Nice work !
 

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I own a 2012 C-Zero that now has about 29000km on the clock and I made a repair to the battery nearly 2 years ago in which there was a failure of the LTC6802 chip on the PCB of CMU08 that meant the cell voltages of that module were not being read properly and resulted in errors and breakdown of the car.

That repair was successful and the car has been great since then apart from occasional errors the last few months and eventual total failure again last week.

I made diagnostics with Canion and Diagbox to check out the issue.

Canion showed me that some cells in CMU11 were showing low voltage and as I monitored the voltages in real time, the values of those cells were jumping all around the place from around 3.85V to 3.95V. The image below shows the worst case:

View attachment 138795

This suggested to me a failure of the LTC6802 chip on CMU11 as the chances of two adjacent cells failing at the same time is very low.

I followed this up with diagnostics with Diagbox and saw even more extreme variation of the voltages of those cells, albeit different cells to the onces observed in Canion, but still in the same module:

View attachment 138796

It is worth noting that the system is measuring a total voltage across the module of 32.505V and that the sum of the individual cell voltages is somewhat different to that at 5.56V less. It really tells me that the problem lies in the measurement of the individual cell voltages and that the cells are operating normally.

So I had total confidence that the LTC6802 chip on CMU11 needed replacing. I already had two of these chips that I bought in case I needed to make this repair.

I put the car up on blocks and disconnected the 12V battery, removed the seats and took out the service plug. I removed both the covers on the underside of the car and opened the HV cable connection ports to check the voltage was 0V which it was. Then I disconnected all the cables and used the threaded bar method to lower the battery. I managed all this in around two and a half hours. Opening the battery was quick with my impact driver and then I looked for CMU11 using the following diagram (thanks Kiev):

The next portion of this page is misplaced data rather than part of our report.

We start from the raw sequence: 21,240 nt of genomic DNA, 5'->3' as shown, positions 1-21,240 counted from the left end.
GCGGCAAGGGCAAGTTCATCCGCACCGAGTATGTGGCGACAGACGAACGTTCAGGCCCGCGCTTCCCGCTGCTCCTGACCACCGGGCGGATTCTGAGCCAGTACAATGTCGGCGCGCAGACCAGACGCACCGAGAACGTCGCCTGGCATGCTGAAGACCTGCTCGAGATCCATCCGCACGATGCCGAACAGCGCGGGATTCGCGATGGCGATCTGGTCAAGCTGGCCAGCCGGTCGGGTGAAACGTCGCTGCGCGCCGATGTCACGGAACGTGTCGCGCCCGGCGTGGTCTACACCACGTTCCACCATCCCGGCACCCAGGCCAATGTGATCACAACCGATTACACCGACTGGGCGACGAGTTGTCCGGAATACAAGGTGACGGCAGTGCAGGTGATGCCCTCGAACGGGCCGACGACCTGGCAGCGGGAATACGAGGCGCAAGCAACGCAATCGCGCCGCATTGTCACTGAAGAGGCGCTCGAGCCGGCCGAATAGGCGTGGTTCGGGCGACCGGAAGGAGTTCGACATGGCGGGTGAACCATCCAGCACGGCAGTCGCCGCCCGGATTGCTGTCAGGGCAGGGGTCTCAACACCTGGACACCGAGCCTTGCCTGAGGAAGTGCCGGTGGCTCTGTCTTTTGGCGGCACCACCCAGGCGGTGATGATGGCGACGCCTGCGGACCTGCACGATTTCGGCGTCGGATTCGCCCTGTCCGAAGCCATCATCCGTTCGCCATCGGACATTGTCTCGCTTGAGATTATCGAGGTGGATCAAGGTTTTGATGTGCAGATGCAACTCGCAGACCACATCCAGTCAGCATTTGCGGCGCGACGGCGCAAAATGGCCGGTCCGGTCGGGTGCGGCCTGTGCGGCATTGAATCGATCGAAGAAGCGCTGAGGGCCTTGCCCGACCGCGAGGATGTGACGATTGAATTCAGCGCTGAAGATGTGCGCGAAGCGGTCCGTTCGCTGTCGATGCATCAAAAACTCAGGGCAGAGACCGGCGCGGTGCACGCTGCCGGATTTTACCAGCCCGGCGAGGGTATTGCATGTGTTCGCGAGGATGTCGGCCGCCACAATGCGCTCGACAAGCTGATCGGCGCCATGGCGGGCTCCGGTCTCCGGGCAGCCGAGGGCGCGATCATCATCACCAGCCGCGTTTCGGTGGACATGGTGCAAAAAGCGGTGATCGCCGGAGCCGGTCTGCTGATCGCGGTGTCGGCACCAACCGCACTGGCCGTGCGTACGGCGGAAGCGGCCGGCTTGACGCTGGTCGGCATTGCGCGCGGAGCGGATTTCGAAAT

View attachment 138797

I actually already had the CMU numbers written on the modules from my last repair but wanted to be sure so I put the battery on the right hand side of the car and jacked it up so that I could plug in the comms leads to the car and make Diagbox diagnostics on it to check that when I disconnected CMU11, that did indeed correspond to the non-communicating CMU in Diagbox:

View attachment 138799

Next I removed CMU11 and took out the main PCB. I used Chip Quik low melting point solder alloy and flux to remove the 44 lead SSOP package of the LTC6802 chip and then cleaned up the area before soldering the new one in place taking great care of the orientation and alignment with the pads. Note there is a conformal coating on the PCB that is a bit annoying, but it peels off OK and is not too bad.

I then put the PCB back in the CMU11 module and returned that to the battery pack. The pack was still connected to the car so I performed Diagbox diagnostics and saw correct voltage measurement in CMU11:

View attachment 138801

Now there is only a 60mV difference which is a reasonable margin or error.

So, confident of success, I put the lid back on the battery, battery back under car and raised using the threaded bar method. Then I basically reassembled / reconnected everything I had previously disassembled. Seats back in, error codes cleared with Diagbox and car back on the road working well again.

I don't know why my car has now had two of these failures. My last intervention had nothing to do with CMU11 so I think just bad luck. Maybe a dodgy batch of LTC6802 chips were used in the assembly. At least I can now repair it for €30 (just the cost of one of these chips). Most of the repair is the labour of disassembling and reassembling the car although the diagnostics are an important part of the repair without which I wouldn't know what to do. Total repair time was two half days.
Fantastic piece of work😁